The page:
&ldquoWhen we multiplied powers with the same base, we found that our rule was that we should add the exponents together. Does anyone have any guesses as to what we should do to the exponents when we divide powers with the same base?&rdquo Students will most likely guess, at some point, to subtract them from one another.

&ldquoLet&rsquos take a look. Let&rsquos try 6 5 ÷ 6 2 . What is 6 5 ?&rdquo (7,776) &ldquoAnd what is 6 2 ?&rdquo (36) &ldquoAnd what is 7,776 ÷ 36?&rdquo (216) &ldquoSo, according to our hypothesis, we should subtract the exponents and we should end up with 6 3 . Is 6 3 equal to 216?&rdquo (Yes.) &ldquoSo it looks like subtraction is a good rule. When dividing powers with the same base, subtract the exponents.&rdquo

Write on the board. &ldquoFor this problem, in which order should we subtract the exponents? Should we do 9 &ndash 3 or 3 &ndash 9?&rdquo Guide students toward understanding that we subtract the exponent of the divisor from the exponent of the dividend, or the exponent of the denominator from the exponent of the numerator. If students say that it must be 9 &ndash 3 because otherwise you get a negative number and/or you can&rsquot have negative exponents, make sure to point out that you can have negative exponents so you can&rsquot use that as a general rule.

&ldquoNow, let&rsquos look at how we can represent a problem like . We can write it as: .

&ldquoThen, we can cancel some 7s from the numerator and denominator. How many 7s can we cancel?&rdquo (three) &ldquoSo, we&rsquoll cancel those out.&rdquo Cross out three 7s from both the numerator and denominator. &ldquoWhat&rsquos left in the numerator?&rdquo (7 × 7 × 7 × 7 × 7 × 7 or 7 6 ). &ldquoWhat&rsquos left in the denominator?&rdquo Here, make students recognize that even though we&rsquove canceled everything out, the denominator is still 1.

&ldquoSo we have 7 6 divided by 1, but that&rsquos just 7 6 . So it looks like the algebra supports our rule.&rdquo

Have students complete the Dividing Powers worksheet (M-8-4-1_Dividing Powers and KEY.docx).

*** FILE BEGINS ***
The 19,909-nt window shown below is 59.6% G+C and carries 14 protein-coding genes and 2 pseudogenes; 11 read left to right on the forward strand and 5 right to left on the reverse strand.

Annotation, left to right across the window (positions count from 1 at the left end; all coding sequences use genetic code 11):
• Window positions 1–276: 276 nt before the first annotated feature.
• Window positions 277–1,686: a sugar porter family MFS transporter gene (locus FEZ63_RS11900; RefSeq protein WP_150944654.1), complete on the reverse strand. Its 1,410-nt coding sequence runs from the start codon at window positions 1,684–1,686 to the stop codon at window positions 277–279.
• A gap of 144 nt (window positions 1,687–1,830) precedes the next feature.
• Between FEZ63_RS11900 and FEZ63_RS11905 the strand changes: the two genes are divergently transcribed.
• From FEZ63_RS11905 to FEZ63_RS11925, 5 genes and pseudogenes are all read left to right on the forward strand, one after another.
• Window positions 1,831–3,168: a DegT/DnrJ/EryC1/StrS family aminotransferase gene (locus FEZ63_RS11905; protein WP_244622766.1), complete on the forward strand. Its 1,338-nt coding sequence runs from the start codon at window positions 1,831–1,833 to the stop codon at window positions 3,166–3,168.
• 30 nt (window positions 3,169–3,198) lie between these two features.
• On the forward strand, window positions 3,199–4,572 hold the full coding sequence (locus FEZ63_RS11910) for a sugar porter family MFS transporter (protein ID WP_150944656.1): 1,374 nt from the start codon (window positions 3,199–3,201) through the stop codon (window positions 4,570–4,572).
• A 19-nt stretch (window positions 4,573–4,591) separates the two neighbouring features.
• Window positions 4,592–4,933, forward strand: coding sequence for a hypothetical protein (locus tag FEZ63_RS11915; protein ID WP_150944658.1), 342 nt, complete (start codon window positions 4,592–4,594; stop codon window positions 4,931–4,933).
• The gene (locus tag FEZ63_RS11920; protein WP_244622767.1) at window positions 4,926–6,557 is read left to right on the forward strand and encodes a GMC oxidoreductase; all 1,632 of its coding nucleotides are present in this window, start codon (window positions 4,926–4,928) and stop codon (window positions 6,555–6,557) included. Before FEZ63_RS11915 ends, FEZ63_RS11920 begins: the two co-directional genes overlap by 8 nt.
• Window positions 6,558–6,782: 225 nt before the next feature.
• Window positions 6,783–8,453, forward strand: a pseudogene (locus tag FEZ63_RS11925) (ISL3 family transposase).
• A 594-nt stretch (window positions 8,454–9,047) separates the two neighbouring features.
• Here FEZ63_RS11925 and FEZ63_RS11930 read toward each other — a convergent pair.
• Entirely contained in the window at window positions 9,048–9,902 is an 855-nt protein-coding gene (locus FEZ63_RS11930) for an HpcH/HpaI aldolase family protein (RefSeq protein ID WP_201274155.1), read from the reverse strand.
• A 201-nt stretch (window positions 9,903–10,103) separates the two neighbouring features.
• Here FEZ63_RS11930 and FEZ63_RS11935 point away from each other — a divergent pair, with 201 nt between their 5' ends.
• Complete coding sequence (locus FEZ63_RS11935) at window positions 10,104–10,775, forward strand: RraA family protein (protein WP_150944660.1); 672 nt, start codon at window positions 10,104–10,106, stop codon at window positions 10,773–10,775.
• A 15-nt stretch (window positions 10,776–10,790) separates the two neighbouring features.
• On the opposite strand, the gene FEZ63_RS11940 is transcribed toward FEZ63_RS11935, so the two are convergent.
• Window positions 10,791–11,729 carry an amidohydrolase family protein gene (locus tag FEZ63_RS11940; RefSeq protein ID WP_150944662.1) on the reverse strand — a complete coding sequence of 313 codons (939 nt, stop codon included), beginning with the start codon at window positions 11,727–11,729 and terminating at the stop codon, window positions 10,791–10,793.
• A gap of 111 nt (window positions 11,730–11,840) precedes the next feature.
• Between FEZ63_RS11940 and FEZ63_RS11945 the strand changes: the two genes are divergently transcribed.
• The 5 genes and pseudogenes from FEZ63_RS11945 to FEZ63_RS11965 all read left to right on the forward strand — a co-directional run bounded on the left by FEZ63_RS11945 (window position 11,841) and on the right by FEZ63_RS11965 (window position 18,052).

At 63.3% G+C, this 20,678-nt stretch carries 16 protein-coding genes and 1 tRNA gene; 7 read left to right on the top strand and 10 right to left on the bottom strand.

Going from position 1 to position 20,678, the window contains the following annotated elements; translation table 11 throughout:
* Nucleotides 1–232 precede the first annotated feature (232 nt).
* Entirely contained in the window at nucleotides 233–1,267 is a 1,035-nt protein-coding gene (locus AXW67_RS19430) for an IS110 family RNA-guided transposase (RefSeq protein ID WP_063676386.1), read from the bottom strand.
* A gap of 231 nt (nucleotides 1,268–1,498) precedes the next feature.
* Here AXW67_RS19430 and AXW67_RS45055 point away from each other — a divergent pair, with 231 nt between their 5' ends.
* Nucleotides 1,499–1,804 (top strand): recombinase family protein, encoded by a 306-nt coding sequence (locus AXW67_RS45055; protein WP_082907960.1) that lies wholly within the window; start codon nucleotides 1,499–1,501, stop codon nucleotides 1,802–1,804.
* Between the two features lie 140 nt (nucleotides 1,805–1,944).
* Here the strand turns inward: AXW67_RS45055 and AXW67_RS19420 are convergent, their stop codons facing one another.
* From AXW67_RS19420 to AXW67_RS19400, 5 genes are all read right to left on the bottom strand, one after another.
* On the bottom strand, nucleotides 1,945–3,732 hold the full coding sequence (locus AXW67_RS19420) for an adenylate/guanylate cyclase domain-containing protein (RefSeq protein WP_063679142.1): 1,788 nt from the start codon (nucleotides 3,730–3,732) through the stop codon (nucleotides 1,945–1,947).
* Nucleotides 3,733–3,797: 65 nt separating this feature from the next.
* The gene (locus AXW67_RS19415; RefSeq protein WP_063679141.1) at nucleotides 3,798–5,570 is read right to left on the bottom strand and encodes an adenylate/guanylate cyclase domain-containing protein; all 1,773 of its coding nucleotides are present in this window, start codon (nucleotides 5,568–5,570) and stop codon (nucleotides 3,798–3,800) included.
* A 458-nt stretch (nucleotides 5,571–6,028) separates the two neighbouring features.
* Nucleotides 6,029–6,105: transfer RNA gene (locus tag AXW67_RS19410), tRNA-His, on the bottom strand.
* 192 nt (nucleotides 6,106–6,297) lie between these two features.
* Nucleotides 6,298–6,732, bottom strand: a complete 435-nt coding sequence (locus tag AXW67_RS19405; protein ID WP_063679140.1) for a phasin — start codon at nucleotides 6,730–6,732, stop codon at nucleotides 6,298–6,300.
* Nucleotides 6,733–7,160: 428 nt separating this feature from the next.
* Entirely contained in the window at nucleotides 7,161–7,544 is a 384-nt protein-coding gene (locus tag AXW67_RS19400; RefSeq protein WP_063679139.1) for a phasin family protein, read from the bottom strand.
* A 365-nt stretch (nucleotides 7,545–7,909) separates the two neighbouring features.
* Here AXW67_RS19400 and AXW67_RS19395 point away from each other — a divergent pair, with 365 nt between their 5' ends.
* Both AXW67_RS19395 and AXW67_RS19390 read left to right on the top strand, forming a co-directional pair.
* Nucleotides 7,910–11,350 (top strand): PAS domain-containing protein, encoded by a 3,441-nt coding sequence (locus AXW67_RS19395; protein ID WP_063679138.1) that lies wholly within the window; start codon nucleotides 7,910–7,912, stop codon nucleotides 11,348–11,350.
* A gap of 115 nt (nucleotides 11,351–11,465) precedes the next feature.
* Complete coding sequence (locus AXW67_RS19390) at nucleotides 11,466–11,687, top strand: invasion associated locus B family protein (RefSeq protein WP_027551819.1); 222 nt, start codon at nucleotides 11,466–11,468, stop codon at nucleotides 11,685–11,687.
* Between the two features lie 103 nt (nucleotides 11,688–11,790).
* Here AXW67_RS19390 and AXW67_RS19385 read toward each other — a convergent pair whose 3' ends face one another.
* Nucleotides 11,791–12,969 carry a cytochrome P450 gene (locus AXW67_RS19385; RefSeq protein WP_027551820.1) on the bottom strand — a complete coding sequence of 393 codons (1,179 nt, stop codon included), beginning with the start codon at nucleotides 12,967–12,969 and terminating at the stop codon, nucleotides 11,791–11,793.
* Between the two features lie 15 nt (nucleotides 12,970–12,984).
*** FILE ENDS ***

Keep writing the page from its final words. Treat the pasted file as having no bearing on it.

&ldquoNow, we&rsquore going to combine it all together and look at expressions that multiply and divide powers with the same base.&rdquo

Give 14 students each a single page from the Powers in Expressions packet (M-8-4-1_Powers in Expressions.docx). Note: Use fewer pages or create additional pages as necessary there&rsquos really no limit on the number of pages to use as long as there are sufficient × and ÷ pages.

Separate students based on whether they have a page with a number (a power of 7) or an operation (either × or ÷). Have each group (students with numbers and students with operations) form a single-file line. Then, have the first student with a number come up and show the number, followed by the first student with an operation, followed by another student with a number etc. They should stand next to one another to form an expression like 7 8 × 7 &minus4 . Have students respond with the simplified value of the expression (expressed as a power of 7, in this case, 7 4 ).

This activity can be continued with simple expressions (those involving a single operation) but can be expanded by continuing to have students from the front of each line come up and continue the expression, as long as the expression alternates between number and operation. A sample longer expression might be:

Remind students that multiplication and division are performed from left to right. The above expression, for example, can be simplified:

Depending on the class, students can interact with those making the expressions in several different ways:

  • Students can write down their answers for assessment later (in which case you should record the answers as well).
  • Students can simply respond verbally out of turn.
  • Students can respond verbally by raising their hand.
  • Teams can be formed, and students from each team must raise their hands and respond verbally.

After the activity has gone on awhile, students with numbers and operations can exchange places with those that don&rsquot have numbers and operations. (Therefore, having about half the class with numbers and operations might be suitable so every student can have a chance at both parts of the activity.)

Use the following strategies to tailor the lesson to meet the needs of students throughout the year.

4. Prominent Faults of an Old Theory

4.1 Introduction

Below are eight biblical texts, which, according to IWS, must report the eventualities in the order they occurred. Conversely, according to this theory, the eventualities occurred in the order they are reported. But, as I demonstrate, read that way, these texts become non-sequiturs. It creates farcical and irrational scenarios inside the narratives. But if we do not assume that the order of eventualities and verbs are always the same, the texts make perfect sense.

4.2 Biblical examples of exceptions to IWS

[Please note: I have translated all the verses I discuss in this article. Also, the wayiqtols are boldface in the Hebrew text and translation, and are marked with superscripted boldface letters. Where I refer to these letters in my analysis, it is usually to the whole verb phrase, not just its verb. For example, in Mike x ran through the park, (x) often refers to “ran through the park,” not just “ran.” In addition, if qatals18 are pertinent to the analysis, they are underlined. The layout of the examples is text, followed by translation, then analysis.]